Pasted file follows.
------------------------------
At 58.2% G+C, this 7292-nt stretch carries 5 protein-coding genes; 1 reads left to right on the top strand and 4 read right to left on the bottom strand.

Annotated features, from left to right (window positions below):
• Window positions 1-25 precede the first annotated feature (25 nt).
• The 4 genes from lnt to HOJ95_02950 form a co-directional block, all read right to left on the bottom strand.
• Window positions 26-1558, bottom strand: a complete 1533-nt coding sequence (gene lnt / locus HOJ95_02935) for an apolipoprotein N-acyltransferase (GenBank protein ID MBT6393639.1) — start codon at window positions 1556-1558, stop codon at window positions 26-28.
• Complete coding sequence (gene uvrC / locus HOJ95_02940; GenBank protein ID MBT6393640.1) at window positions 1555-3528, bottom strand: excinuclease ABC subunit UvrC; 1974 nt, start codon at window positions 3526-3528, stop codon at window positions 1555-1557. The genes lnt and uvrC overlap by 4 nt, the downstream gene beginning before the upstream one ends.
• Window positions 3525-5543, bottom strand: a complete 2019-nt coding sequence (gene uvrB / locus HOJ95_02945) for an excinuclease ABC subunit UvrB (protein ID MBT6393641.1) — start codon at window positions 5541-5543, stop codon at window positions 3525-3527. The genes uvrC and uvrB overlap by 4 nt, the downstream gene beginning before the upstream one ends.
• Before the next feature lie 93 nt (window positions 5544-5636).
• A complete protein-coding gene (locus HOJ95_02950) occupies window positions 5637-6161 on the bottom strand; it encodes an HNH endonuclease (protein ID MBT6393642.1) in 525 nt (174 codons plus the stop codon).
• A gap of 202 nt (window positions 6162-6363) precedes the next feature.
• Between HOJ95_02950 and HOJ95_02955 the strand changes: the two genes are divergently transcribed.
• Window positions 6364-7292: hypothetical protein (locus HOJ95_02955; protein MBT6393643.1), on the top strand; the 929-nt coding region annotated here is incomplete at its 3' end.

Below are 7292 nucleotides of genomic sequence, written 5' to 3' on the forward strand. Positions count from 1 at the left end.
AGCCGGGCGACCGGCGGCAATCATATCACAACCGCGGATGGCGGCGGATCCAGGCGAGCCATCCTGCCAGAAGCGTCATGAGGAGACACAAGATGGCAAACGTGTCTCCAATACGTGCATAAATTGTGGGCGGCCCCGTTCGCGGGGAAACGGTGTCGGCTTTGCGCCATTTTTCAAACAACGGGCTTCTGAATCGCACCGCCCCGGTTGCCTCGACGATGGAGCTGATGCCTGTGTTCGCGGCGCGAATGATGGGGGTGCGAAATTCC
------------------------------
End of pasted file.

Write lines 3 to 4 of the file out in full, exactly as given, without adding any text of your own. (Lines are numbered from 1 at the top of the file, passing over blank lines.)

• Window positions 1-25 precede the first annotated feature (25 nt).
• The 4 genes from lnt to HOJ95_02950 form a co-directional block, all read right to left on the bottom strand.